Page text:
One of the most contentious parts of the new rules was a requirement that all boosters must be registered with the cellular carriers they are being used with.
Some RVers objected to the "big brother" implications of such a rule.
But the real reason for registration was so that carriers could track just how well the new rules designed to prevent interference and network issues were working out.
Were the new boosters balancing the needs of consumers for stronger signals with the even more important goal of protecting cellular networks from harmful interference from bad booster behavior?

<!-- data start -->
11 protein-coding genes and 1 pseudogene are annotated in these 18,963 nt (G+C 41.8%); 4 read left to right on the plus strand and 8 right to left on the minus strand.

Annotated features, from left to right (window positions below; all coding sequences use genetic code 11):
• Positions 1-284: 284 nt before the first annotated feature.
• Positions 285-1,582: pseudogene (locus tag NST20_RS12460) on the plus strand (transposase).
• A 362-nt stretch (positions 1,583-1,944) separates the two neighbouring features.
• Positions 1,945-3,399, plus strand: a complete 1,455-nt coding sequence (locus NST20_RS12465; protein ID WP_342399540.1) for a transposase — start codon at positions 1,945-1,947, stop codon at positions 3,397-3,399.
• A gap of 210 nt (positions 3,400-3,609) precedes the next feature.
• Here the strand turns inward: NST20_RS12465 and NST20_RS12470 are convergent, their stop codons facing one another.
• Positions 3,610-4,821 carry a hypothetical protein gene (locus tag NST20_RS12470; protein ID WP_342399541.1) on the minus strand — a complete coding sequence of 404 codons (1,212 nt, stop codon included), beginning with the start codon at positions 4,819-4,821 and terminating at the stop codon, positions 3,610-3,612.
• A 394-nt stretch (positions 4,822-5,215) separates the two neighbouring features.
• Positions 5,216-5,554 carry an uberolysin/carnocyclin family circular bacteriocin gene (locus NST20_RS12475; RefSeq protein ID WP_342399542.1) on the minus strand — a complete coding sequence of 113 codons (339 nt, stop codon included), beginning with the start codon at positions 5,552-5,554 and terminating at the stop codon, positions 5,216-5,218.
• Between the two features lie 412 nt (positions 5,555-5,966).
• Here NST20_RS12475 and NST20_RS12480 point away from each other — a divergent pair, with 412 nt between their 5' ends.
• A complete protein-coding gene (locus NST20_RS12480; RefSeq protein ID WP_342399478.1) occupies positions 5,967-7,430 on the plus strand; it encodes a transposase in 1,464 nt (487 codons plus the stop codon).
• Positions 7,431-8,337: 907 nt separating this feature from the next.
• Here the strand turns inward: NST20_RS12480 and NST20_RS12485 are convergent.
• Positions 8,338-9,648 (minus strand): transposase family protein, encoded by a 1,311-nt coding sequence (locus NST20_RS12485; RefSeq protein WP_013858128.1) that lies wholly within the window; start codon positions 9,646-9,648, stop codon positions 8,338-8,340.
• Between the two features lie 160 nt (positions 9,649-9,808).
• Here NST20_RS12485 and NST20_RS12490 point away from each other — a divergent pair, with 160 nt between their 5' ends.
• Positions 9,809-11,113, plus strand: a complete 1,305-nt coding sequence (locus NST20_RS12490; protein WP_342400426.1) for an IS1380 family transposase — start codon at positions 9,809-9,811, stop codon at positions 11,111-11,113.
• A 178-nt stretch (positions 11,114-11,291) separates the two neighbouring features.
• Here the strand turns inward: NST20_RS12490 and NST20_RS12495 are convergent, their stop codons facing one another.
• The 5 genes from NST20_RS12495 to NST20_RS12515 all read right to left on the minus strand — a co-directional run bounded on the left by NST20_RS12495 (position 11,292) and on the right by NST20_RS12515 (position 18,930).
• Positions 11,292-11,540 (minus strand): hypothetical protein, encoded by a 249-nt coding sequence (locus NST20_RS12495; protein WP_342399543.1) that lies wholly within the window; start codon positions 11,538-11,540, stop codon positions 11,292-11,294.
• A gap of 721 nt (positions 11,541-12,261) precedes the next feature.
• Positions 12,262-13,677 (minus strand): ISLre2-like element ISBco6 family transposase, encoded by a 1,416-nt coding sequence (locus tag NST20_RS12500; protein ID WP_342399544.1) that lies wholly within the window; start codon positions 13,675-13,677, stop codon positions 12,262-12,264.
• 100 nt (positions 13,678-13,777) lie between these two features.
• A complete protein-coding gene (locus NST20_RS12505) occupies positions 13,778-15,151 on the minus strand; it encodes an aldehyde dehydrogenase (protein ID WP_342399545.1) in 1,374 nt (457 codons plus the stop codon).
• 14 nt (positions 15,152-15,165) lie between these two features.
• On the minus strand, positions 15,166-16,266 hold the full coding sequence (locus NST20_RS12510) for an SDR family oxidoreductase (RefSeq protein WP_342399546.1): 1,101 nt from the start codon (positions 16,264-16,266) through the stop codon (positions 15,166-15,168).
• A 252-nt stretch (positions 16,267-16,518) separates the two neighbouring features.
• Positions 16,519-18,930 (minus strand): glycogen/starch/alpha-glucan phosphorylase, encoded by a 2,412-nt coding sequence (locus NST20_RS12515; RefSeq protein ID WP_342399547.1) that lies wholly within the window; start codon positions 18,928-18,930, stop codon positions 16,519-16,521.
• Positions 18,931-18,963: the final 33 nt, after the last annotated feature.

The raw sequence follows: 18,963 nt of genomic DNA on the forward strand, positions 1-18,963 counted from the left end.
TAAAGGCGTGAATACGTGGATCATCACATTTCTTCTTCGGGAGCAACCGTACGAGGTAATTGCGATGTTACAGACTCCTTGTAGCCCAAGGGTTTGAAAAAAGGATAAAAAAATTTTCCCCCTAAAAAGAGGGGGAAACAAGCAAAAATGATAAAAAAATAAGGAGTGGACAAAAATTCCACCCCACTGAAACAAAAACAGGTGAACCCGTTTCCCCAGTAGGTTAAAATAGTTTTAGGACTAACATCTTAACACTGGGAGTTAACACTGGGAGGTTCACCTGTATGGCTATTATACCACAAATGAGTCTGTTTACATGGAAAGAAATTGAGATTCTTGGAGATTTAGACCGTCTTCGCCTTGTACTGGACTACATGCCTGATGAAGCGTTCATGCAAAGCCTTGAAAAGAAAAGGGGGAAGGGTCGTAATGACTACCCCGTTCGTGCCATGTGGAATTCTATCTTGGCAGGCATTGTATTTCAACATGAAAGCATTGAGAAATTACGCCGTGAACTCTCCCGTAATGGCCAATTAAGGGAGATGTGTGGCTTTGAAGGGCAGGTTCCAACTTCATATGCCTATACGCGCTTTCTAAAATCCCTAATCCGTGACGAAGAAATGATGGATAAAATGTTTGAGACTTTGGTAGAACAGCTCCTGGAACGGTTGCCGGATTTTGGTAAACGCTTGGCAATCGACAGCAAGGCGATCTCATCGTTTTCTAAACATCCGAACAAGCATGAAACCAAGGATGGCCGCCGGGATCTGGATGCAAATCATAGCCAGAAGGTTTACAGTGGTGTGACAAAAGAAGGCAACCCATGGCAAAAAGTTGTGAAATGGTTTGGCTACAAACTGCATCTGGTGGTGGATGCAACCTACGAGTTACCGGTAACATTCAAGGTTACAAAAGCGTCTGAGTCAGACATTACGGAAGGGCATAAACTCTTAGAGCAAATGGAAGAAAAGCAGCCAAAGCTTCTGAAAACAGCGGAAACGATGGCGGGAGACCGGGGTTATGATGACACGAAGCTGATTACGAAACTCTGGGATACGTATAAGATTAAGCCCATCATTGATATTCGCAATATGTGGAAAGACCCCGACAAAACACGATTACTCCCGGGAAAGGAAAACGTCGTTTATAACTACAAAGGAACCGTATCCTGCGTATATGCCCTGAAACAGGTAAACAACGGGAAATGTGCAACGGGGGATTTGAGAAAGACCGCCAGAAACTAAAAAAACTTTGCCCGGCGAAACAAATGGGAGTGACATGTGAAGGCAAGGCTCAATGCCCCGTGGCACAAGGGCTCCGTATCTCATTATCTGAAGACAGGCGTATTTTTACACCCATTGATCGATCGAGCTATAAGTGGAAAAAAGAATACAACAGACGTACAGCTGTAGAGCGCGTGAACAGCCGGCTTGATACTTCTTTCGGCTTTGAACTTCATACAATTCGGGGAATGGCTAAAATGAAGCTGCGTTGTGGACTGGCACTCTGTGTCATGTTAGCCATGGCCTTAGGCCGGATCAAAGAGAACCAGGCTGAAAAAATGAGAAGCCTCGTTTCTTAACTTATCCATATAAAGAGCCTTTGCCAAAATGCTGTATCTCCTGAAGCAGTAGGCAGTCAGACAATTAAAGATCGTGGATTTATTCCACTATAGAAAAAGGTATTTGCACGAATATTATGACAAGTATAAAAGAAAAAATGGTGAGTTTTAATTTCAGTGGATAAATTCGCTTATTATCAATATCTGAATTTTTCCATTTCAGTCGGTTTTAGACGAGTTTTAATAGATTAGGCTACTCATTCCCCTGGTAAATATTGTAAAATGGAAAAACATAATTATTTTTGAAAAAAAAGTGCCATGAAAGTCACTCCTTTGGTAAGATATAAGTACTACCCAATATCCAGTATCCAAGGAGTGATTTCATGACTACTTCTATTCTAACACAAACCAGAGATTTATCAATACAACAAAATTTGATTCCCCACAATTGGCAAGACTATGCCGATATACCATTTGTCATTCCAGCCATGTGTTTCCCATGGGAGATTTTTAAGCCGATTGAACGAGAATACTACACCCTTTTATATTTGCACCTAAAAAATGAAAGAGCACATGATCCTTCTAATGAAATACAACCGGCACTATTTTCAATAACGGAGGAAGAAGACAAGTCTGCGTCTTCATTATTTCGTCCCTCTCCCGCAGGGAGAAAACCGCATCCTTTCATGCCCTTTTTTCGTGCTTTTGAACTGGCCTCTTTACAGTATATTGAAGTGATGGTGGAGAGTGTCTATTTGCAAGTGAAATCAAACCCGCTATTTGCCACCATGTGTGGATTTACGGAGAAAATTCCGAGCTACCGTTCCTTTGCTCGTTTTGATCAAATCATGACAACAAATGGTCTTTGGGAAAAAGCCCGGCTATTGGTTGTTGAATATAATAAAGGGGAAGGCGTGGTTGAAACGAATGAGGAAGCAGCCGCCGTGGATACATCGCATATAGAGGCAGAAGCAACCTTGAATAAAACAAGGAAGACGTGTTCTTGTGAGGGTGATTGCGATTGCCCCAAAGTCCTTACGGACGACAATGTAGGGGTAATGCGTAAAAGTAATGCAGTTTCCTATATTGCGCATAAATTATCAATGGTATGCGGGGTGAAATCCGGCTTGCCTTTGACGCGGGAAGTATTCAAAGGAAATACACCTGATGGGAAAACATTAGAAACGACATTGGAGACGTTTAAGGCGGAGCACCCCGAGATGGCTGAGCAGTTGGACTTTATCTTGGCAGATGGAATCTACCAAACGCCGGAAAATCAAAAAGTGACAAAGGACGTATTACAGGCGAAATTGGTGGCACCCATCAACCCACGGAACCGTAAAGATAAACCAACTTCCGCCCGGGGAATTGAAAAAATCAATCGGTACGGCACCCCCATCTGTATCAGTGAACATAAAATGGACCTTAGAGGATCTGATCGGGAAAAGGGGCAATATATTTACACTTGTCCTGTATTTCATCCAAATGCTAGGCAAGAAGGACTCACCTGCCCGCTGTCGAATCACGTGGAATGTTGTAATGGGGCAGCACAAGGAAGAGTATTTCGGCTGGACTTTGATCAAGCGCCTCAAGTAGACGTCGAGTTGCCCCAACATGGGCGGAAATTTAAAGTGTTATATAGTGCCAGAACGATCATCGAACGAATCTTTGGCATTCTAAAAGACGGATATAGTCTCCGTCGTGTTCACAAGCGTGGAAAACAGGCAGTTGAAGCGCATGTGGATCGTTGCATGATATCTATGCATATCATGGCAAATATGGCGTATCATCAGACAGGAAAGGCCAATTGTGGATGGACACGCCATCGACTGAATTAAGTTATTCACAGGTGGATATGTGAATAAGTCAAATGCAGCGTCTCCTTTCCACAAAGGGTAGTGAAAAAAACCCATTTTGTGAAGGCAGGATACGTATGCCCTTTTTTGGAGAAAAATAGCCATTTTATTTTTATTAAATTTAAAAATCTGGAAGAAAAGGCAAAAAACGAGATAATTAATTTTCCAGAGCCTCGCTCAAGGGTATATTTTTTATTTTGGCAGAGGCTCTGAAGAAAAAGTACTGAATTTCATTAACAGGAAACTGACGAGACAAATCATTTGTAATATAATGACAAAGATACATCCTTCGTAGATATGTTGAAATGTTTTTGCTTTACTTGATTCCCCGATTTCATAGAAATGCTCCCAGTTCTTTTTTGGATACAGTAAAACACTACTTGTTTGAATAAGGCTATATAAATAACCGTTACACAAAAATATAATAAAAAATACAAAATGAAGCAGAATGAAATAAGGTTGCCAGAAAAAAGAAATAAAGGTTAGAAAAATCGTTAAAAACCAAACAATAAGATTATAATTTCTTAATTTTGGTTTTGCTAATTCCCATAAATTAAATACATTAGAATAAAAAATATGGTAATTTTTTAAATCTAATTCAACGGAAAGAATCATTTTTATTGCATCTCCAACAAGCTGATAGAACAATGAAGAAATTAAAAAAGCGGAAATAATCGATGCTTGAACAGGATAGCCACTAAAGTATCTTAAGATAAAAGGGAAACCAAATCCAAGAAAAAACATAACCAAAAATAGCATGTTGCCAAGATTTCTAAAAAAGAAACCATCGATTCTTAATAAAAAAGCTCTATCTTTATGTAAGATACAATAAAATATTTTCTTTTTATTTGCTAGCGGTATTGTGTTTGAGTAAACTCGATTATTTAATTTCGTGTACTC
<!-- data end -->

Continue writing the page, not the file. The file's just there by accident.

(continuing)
In February of this year, the FCC asked carriers to chime in with feedback on the "Current State of Consumer Signal Boosters", asking if even more stringent regulations might be needed.
The FCC in particular wanted to know whether "additional safeguards" were necessary, saying that "the comments we receive in response to this Public Notice will inform whether further action in this area is warranted."
Final comments were due yesterday, and it appears that all four of the nationwide carriers are fully on board with the current state of cellular boosters, with no additional rules needed!
This positive feedback should ideally encourage more new boosters to come to market - hopefully leading to more options for RVers in the future.
Here is what each of the carriers told the FCC:
Verizon was the most enthusiastic in declaring the new FCC certification process a success, saying: